Most importantly, Hitler had consolidated his dictatorship within Germany. Hitler removed internal opposition within the Nazi party to his rule via mass murder in the Night of the Long Knives on June 30, 1934, and the courts looked the other way. Then following the death of President von Hindenburg in August 1934, he took the opportunity to require the German army to pledge their allegiance directly to him. In January 1938, about the time that the neighbor Mr. Hofmeister was appealing to Joachim’s father to be reasonable, Hitler and his henchmen Heinrich Himmler and Reinhard Heyrdrich at the SS were scheming to topple two leaders of the German General Staff who had been less than enthusiastic about his plans. The SS produced false sex scandal allegations against Generals Blomberg and Fritsch, who were forced to resign. Their departures cleared the way for Hitler to pursue his new foreign policy goals of territorial expansion, which many predicted would surely end in war. The next step would be incorporating Austria into the German Third Reich.

Anschluss with Austria

Hitler's Anschluss with Austria in the Gathering Storm exhibit gallery at The National World War II Museum.

This is what makes the rest of the passage interesting: young Joachim and his brother and father discuss the realities of pacts with the devil. For those of us today who know the history, it is clear to readers that the Hofmeisters of Germany have made such a pact, gaining economic security in the short term at the expense of overlooking the fact that they have given away their political voice to a dictator who will soon engage in aggressive war, and is willing to use any means necessary to gain his objectives. I think that most people can at least understand the thinking of people like Mr. Hofmeister, and also admire Johannes Fest, Joachim’s father, for his principled resistance and clearer understanding of what was at stake. But neither of them truly knew what was in store for the future, nor were they in control of events.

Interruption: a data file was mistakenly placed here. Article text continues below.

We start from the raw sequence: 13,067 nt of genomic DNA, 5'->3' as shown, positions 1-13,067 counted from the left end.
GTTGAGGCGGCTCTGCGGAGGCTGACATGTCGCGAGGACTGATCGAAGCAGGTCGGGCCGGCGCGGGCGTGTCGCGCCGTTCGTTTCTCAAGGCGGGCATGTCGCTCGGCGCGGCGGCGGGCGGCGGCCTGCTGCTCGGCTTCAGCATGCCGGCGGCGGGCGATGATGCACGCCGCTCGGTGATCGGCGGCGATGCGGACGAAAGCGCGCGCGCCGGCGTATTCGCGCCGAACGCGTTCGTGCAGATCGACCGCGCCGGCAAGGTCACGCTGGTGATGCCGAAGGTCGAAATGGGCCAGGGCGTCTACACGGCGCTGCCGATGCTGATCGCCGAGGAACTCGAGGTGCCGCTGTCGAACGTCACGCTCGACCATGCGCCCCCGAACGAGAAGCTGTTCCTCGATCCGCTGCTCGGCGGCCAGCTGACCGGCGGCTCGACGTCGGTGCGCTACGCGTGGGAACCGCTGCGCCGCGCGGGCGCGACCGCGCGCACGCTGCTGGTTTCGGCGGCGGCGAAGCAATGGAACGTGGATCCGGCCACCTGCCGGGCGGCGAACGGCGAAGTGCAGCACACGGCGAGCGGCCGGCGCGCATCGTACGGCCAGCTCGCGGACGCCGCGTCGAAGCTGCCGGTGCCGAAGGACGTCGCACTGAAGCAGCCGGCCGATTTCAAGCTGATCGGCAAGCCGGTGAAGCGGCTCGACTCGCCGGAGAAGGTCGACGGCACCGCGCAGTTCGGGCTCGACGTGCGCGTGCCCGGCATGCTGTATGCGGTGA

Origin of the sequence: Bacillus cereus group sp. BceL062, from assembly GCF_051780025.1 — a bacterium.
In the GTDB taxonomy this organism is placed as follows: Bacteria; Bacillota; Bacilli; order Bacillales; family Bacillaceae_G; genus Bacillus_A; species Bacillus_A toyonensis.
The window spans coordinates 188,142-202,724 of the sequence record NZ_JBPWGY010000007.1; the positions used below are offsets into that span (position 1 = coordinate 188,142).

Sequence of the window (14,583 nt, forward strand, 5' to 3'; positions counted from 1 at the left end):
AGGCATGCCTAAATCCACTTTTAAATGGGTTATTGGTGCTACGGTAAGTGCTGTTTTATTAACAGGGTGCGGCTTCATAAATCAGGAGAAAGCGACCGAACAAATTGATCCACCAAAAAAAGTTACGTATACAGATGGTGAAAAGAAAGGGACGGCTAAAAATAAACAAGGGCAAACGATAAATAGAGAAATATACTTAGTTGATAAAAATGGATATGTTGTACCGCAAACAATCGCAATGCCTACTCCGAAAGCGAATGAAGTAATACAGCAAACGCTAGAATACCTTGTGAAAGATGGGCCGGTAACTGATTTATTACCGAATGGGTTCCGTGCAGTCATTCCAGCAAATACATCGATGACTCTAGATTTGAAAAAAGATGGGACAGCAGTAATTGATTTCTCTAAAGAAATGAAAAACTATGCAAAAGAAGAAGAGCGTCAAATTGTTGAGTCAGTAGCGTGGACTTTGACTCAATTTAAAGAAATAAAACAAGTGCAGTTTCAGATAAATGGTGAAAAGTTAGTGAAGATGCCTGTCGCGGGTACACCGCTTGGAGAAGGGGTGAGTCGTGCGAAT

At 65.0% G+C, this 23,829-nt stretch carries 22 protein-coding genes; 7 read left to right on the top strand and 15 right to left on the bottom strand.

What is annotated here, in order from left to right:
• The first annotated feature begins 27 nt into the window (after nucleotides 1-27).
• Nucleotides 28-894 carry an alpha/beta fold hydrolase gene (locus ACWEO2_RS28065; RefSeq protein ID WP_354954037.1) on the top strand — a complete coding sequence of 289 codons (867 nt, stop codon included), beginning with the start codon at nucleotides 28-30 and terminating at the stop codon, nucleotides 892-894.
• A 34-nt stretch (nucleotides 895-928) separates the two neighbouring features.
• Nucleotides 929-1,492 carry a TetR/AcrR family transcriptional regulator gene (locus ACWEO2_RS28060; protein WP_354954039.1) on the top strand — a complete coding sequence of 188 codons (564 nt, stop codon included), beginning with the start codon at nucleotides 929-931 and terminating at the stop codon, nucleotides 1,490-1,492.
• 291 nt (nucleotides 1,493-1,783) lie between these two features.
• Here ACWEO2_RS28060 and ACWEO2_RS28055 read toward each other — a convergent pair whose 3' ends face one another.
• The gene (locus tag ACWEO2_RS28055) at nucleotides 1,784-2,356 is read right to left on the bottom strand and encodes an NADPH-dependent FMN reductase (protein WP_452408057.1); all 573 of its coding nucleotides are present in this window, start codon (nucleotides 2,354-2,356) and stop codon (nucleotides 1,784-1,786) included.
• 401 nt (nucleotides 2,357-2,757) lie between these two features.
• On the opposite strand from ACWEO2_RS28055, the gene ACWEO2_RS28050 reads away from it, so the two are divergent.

The concluding paragraph in this passage makes a great impact for several reasons. First, it gives a sense of a world going mad in real time: Hitler proceeded with his plans for an Anschluss with Austria. With war a threat until Britain and France agreed that they would allow the Austrians to determine their political fate with a plebiscite, the Austrians opened the gates on the borders to the German Wehrmacht, and they were greeted by the people with hysterical enthusiasm. Second, Hitler’s legend and power were greatly enhanced, his will emboldened, and a world war came yet another step closer. Finally, after Hitler’s triumph in Austria, readers can only wonder at how much more difficult the next conversation between young Joachim’s father and Mr. Hofmeister must have been, and marvel with appreciation at how Johannes Fest managed to keep his moral compass at a time when so many others had lost their bearings.              


“A place can evoke the history that occurred there, but through words our minds truly gain perspectives and understanding of what it was like to know, feel, experience, hope, fail, triumph, and live through events from which we ourselves were absent. The written word is our most intricate map to retrace and reconstruct what we think happened, and ultimately brings us back to ourselves.”
 – Keith Huxen, PhD , Senior Director of Research and History, The National WWII Museum  


Keith Huxen

Keith is the former Senior Director of Research and History in the Institute for the Study of War and Democracy at The National WWII Museum.